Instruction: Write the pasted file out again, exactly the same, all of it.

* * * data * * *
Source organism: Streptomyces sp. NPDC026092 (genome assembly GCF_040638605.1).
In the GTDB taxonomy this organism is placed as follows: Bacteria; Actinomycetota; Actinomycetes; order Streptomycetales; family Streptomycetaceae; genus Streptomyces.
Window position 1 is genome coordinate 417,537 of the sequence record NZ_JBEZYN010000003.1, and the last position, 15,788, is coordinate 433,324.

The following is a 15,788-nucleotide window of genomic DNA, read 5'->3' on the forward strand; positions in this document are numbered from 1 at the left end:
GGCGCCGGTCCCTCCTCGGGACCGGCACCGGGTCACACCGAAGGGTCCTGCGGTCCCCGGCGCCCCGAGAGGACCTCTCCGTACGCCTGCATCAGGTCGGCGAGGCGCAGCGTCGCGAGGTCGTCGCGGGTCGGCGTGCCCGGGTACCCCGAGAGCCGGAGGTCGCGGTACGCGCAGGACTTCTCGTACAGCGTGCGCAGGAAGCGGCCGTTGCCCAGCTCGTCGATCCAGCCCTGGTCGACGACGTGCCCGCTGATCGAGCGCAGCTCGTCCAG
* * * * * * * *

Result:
Source organism: Streptomyces sp. NPDC026092 (genome assembly GCF_040638605.1).
In the GTDB taxonomy this organism is placed as follows: Bacteria; Actinomycetota; Actinomycetes; order Streptomycetales; family Streptomycetaceae; genus Streptomyces.
Window position 1 is genome coordinate 417,537 of the sequence record NZ_JBEZYN010000003.1, and the last position, 15,788, is coordinate 433,324.

The following is a 15,788-nucleotide window of genomic DNA, read 5'->3' on the forward strand; positions in this document are numbered from 1 at the left end:
GGCGCCGGTCCCTCCTCGGGACCGGCACCGGGTCACACCGAAGGGTCCTGCGGTCCCCGGCGCCCCGAGAGGACCTCTCCGTACGCCTGCATCAGGTCGGCGAGGCGCAGCGTCGCGAGGTCGTCGCGGGTCGGCGTGCCCGGGTACCCCGAGAGCCGGAGGTCGCGGTACGCGCAGGACTTCTCGTACAGCGTGCGCAGGAAGCGGCCGTTGCCCAGCTCGTCGATCCAGCCCTGGTCGACGACGTGCCCGCTGATCGAGCGCAGCTCGTCCAG